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Amid Clashes With Kurds, Turkey Says Syria Offensive Is Open-Ended

As Turkish troops have engaged in a heavy fight with Kurdish militia in northern Syria during an offensive, pushing toward the Kurdish enclave of Afrin, a senior politician said the operation is open-ended and will continue as long as the objective of eliminating terrorist elements remains in place.

On Tuesday, direct clashes between two sides broke out while the United States voiced alarm Ankara’s operation could endanger attempts to bring peace to the conflict-torn country.

Presidential Spokesman Ibrahim Kalin told media that the Turkish troops and Syrian rebels are advancing toward Afrin. He also ruled out to give a timeline for how long the Turkish forces would stay in Afrin once it is taken over from the Kurdish militants.

President Recep Tayyip Erdogan said there would no stepping back, vowing at the funeral of the first Turkish soldier to be killed in the cross-border campaign that Ankara would emerge victorious from the campaign.

Erdogan, speech, slain soldier, Afrin, Turkish troops, Kurdish militia, northern Syria

Turkey on Saturday launched operation “Olive Branch” aimed at rooting out the Kurdish People’s Protection Units (YPG) militia, which Ankara sees as a terror group, from its Afrin enclave in northern Syria.

The campaign has caused ripples of concern among Turkey’s NATO allies, especially the United States which is still working closely with the YPG to defeat Islamic State (ISIS) jihadists in Syria and fears the offensive will be a distraction.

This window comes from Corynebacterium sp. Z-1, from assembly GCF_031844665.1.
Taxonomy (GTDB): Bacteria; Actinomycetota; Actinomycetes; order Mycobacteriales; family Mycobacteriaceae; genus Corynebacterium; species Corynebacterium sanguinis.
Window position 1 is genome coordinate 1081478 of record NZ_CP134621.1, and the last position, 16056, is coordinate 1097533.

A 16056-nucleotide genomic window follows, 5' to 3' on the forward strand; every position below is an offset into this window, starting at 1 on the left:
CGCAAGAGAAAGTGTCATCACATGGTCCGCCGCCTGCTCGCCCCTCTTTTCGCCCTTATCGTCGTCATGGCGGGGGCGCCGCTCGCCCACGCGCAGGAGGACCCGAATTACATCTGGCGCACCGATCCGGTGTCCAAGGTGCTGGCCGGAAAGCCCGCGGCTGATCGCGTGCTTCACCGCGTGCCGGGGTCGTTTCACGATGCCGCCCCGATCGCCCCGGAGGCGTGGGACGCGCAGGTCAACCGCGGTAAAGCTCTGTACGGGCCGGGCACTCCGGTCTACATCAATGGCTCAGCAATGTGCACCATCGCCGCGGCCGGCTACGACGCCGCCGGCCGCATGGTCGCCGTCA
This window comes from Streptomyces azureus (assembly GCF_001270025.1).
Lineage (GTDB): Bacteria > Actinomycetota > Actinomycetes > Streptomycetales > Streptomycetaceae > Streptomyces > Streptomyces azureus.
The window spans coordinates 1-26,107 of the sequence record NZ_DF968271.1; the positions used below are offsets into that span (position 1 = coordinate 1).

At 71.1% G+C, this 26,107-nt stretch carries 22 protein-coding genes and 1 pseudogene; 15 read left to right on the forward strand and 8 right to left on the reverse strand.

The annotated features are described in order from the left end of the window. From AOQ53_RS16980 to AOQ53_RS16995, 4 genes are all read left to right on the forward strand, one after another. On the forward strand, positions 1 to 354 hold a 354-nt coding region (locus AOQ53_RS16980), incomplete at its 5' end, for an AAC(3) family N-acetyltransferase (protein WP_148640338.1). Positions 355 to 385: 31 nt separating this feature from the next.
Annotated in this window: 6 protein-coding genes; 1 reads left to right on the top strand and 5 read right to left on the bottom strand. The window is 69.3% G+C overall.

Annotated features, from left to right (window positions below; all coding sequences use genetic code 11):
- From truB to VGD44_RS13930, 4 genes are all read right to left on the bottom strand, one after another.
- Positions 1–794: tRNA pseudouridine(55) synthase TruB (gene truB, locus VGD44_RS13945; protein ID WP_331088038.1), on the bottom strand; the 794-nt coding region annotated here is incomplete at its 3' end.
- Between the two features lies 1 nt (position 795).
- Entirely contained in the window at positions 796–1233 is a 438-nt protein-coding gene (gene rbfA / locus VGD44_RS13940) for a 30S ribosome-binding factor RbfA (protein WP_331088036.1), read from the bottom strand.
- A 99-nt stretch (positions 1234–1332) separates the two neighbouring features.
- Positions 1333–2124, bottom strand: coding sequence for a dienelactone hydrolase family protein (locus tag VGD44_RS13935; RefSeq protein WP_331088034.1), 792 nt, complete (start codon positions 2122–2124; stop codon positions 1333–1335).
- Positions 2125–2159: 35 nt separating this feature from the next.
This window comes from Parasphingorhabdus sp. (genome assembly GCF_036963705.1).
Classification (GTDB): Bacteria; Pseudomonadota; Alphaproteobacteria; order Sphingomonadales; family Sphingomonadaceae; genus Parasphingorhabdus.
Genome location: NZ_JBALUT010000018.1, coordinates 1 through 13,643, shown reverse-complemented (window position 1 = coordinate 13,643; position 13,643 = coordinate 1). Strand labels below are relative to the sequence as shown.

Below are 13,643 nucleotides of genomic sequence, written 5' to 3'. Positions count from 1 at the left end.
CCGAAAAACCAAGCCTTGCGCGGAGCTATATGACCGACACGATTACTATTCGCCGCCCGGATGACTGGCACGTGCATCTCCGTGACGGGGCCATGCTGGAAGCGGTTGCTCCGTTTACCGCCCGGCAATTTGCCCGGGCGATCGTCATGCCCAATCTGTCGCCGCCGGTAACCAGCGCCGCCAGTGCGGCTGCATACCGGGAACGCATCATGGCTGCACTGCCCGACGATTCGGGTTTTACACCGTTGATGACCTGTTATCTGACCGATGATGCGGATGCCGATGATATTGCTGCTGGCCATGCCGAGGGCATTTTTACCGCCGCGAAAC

In his strongest comments yet on the offensive, U.S. Defense Secretary Jim Mattis called for Turkey to show “restraint.”

He warned the offensive “disrupts what was a relatively stable area in Syria and distracts from the international effort to defeat” IS, on a visit to Indonesia.

No Fixed Timetable

Turkish artillery on Tuesday pounded targets of the YPG inside Syria, the state-run Anadolu news agency said. Meanwhile, Turkish drones were also carrying out attacks, state television said.

The Britain-based Syrian Observatory for Human Rights monitor said “fierce clashes” were continuing especially north and southwest of Afrin.

As well as the artillery and air strikes, Turkish ground troops and Ankara-backed Syrian rebels have punched over the border several kilometers (miles) into Syrian territory, taking several villages, according to state media.

After intense exchanges, Turkey’s forces took control of the hill of Barsaya, a key strategic point in the Afrin region.

The Observatory said 25 Ankara-backed rebels and 26 Kurdish fighters had been killed in the fighting so far. It has also said 24 civilians have been killed on the Syrian side but this is vehemently rejected by Turkey which says it is only targeting militants.

A Turkish soldier was killed Monday on the third day of the offensive, the first Turkish military fatality of the operation. Two more were killed on Tuesday.